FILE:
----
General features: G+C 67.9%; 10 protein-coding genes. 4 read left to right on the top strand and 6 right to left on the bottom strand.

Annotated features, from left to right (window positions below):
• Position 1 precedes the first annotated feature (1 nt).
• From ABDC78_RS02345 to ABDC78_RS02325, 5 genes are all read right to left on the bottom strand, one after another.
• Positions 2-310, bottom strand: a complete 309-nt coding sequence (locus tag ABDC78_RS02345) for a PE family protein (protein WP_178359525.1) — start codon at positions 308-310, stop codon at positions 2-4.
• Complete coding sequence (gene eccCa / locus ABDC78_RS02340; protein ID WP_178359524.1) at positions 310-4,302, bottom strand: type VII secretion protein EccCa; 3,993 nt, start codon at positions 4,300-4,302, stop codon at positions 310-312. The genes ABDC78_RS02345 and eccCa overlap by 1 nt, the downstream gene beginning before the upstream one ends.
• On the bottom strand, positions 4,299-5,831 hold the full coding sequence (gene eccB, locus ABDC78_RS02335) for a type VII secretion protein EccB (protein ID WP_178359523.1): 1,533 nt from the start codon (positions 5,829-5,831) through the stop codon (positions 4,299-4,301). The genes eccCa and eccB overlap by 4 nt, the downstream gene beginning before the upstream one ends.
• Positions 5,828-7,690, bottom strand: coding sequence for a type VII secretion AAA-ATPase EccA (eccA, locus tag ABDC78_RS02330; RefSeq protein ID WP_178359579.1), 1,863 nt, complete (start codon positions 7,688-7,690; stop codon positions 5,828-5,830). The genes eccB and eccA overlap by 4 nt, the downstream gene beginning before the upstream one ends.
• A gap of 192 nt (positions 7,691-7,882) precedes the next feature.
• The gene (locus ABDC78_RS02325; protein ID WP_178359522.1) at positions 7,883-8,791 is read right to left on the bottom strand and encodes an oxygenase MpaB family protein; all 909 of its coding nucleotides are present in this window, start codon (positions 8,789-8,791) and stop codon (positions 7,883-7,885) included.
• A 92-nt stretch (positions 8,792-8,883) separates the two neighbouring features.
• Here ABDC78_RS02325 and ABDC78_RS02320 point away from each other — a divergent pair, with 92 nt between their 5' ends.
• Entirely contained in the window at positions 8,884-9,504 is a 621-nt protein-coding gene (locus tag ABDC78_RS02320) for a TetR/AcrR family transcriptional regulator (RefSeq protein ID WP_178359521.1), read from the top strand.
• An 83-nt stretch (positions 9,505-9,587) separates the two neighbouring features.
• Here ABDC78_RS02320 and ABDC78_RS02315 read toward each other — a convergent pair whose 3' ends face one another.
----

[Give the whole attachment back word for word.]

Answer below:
General features: G+C 67.9%; 10 protein-coding genes. 4 read left to right on the top strand and 6 right to left on the bottom strand.

Annotated features, from left to right (window positions below):
• Position 1 precedes the first annotated feature (1 nt).
• From ABDC78_RS02345 to ABDC78_RS02325, 5 genes are all read right to left on the bottom strand, one after another.
• Positions 2-310, bottom strand: a complete 309-nt coding sequence (locus tag ABDC78_RS02345) for a PE family protein (protein WP_178359525.1) — start codon at positions 308-310, stop codon at positions 2-4.
• Complete coding sequence (gene eccCa / locus ABDC78_RS02340; protein ID WP_178359524.1) at positions 310-4,302, bottom strand: type VII secretion protein EccCa; 3,993 nt, start codon at positions 4,300-4,302, stop codon at positions 310-312. The genes ABDC78_RS02345 and eccCa overlap by 1 nt, the downstream gene beginning before the upstream one ends.
• On the bottom strand, positions 4,299-5,831 hold the full coding sequence (gene eccB, locus ABDC78_RS02335) for a type VII secretion protein EccB (protein ID WP_178359523.1): 1,533 nt from the start codon (positions 5,829-5,831) through the stop codon (positions 4,299-4,301). The genes eccCa and eccB overlap by 4 nt, the downstream gene beginning before the upstream one ends.
• Positions 5,828-7,690, bottom strand: coding sequence for a type VII secretion AAA-ATPase EccA (eccA, locus tag ABDC78_RS02330; RefSeq protein ID WP_178359579.1), 1,863 nt, complete (start codon positions 7,688-7,690; stop codon positions 5,828-5,830). The genes eccB and eccA overlap by 4 nt, the downstream gene beginning before the upstream one ends.
• A gap of 192 nt (positions 7,691-7,882) precedes the next feature.
• The gene (locus ABDC78_RS02325; protein ID WP_178359522.1) at positions 7,883-8,791 is read right to left on the bottom strand and encodes an oxygenase MpaB family protein; all 909 of its coding nucleotides are present in this window, start codon (positions 8,789-8,791) and stop codon (positions 7,883-7,885) included.
• A 92-nt stretch (positions 8,792-8,883) separates the two neighbouring features.
• Here ABDC78_RS02325 and ABDC78_RS02320 point away from each other — a divergent pair, with 92 nt between their 5' ends.
• Entirely contained in the window at positions 8,884-9,504 is a 621-nt protein-coding gene (locus tag ABDC78_RS02320) for a TetR/AcrR family transcriptional regulator (RefSeq protein ID WP_178359521.1), read from the top strand.
• An 83-nt stretch (positions 9,505-9,587) separates the two neighbouring features.
• Here ABDC78_RS02320 and ABDC78_RS02315 read toward each other — a convergent pair whose 3' ends face one another.